MR Clatworthy, MI Kettunen, D-E Hu, RJ Mathews, TH Witney, BWC Kennedy, SE Bohndiek, FA Gallagher, LB Jarvis, KGC Smith, KM Brindle
Proc Natl Acad Sci U S A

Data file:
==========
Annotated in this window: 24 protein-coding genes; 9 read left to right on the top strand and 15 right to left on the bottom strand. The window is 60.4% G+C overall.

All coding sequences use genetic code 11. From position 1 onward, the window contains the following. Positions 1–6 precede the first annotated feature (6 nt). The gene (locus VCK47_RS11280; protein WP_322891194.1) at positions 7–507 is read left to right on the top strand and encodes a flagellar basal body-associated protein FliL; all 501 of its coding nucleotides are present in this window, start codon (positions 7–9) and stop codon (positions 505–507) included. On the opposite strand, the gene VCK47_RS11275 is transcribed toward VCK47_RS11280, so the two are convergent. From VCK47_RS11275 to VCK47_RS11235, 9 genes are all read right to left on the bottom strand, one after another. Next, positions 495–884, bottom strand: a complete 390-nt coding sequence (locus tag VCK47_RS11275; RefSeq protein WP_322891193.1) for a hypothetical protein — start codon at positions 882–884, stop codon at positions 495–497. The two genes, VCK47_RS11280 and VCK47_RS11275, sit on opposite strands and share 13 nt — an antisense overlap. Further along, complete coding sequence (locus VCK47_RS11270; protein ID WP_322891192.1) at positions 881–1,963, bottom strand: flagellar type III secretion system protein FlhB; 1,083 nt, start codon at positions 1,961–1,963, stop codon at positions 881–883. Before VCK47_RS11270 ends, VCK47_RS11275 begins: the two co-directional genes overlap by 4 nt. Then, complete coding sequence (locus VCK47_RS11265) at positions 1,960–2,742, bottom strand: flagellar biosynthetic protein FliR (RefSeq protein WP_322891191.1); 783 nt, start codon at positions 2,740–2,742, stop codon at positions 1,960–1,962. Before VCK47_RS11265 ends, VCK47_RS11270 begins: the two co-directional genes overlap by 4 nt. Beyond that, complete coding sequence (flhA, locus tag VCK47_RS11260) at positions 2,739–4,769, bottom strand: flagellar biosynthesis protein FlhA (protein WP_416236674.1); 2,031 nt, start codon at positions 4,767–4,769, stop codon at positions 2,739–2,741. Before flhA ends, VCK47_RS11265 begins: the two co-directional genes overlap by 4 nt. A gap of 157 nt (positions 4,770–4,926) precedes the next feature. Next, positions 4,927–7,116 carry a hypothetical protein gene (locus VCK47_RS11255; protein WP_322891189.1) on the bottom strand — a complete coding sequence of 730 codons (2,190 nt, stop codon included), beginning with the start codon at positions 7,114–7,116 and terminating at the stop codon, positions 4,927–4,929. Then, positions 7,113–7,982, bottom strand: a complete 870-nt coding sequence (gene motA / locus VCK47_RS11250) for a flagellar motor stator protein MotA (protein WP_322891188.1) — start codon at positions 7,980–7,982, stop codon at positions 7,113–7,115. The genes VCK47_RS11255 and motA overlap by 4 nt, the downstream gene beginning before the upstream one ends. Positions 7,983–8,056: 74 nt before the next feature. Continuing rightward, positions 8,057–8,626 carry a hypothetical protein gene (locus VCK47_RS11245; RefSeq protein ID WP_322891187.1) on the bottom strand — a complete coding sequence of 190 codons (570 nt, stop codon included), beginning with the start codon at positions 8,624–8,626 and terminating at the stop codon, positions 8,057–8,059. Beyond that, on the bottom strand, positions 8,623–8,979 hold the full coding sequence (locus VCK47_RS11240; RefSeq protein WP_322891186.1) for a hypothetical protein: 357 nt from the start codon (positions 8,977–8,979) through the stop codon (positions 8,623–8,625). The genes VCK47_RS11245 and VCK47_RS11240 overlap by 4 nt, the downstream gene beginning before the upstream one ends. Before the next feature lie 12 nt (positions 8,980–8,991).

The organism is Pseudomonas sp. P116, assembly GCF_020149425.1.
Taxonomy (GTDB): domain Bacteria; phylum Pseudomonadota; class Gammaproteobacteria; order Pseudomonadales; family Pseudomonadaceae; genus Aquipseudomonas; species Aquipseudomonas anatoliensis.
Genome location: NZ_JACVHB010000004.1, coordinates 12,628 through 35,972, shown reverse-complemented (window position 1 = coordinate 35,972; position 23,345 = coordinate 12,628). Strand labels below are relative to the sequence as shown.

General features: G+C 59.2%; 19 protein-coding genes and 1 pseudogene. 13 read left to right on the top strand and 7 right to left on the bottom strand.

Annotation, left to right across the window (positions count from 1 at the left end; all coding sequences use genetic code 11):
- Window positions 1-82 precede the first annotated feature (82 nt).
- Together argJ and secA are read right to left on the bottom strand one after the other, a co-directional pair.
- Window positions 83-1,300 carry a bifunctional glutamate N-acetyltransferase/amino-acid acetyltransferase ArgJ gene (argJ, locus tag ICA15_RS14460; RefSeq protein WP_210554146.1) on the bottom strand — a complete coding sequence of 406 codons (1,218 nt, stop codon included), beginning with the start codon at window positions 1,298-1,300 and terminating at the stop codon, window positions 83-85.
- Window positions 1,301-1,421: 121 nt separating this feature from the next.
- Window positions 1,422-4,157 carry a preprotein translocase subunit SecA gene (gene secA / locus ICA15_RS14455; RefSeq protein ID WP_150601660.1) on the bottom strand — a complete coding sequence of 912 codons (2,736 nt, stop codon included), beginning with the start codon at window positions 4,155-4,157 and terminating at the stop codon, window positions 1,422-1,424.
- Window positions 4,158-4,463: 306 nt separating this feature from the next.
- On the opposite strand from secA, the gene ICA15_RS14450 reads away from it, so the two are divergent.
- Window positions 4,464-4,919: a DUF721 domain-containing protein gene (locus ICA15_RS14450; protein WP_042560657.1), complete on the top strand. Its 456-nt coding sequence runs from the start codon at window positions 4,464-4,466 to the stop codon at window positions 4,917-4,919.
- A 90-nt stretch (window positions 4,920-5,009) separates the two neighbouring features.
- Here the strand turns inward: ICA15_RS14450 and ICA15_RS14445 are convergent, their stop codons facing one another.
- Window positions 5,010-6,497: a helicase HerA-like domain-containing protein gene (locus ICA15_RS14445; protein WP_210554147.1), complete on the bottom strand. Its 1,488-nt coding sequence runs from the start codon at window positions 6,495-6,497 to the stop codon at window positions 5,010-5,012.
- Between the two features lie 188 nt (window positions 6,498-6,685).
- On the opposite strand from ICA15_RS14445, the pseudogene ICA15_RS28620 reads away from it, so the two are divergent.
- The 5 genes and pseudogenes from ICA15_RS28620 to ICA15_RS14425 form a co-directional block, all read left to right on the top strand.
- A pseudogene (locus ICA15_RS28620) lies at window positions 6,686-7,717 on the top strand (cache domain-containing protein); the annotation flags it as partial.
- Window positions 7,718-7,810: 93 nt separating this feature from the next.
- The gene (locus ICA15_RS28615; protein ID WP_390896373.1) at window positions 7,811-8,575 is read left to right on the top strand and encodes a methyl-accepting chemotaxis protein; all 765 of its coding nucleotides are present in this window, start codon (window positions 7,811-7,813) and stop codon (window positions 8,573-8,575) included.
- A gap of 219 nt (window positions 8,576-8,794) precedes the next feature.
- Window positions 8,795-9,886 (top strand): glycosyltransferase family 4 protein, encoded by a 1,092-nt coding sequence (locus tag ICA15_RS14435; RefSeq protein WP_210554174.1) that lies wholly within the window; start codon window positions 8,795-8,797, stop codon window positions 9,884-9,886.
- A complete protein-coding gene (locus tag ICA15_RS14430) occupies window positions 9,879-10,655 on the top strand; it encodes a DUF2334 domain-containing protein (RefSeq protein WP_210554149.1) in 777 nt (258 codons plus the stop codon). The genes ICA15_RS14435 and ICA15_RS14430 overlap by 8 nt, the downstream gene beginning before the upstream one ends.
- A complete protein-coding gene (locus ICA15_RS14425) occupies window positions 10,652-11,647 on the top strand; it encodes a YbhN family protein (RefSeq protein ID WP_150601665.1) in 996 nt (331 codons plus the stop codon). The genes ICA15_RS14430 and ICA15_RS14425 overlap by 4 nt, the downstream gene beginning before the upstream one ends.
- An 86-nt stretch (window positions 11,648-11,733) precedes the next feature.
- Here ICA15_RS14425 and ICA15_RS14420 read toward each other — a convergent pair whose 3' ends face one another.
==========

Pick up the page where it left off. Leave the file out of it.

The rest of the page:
Acute kidney injury (AKI) is a common and important medical problem, affecting 10% of hospitalized patients, and it is associated with significant morbidity and mortality. The most frequent cause of AKI is acute tubular necrosis (ATN). Current imaging techniques and biomarkers do not allow ATN to be reliably differentiated from important differential diagnoses, such as acute glomerulonephritis (GN). We investigated whether (13)C magnetic resonance spectroscopic imaging (MRSI) might allow the noninvasive diagnosis of ATN. (13)C MRSI of hyperpolarized [1,4-(13)C(2)]fumarate and pyruvate was used in murine models of ATN and acute GN (NZM2410 mice with lupus nephritis). A significant increase in [1,4-(13)C(2)]malate signal was identified in the kidneys of mice with ATN early in the disease course before the onset of severe histological changes. No such increase in renal [1,4-(13)C(2)]malate was observed in mice with acute GN. The kidney [1-(13)C]pyruvate/[1-(13)C]lactate ratio showed substantial variability and was not significantly decreased in animals with ATN or increased in animals with GN. In conclusion, MRSI of hyperpolarized [1,4-(13)C(2)]fumarate allows the detection of early tubular necrosis and its distinction from glomerular inflammation in murine models. This technique may have the potential to identify a window of therapeutic opportunity in which emerging therapies might be applied to patients with ATN, reducing the need for acute dialysis with its attendant morbidity and cost.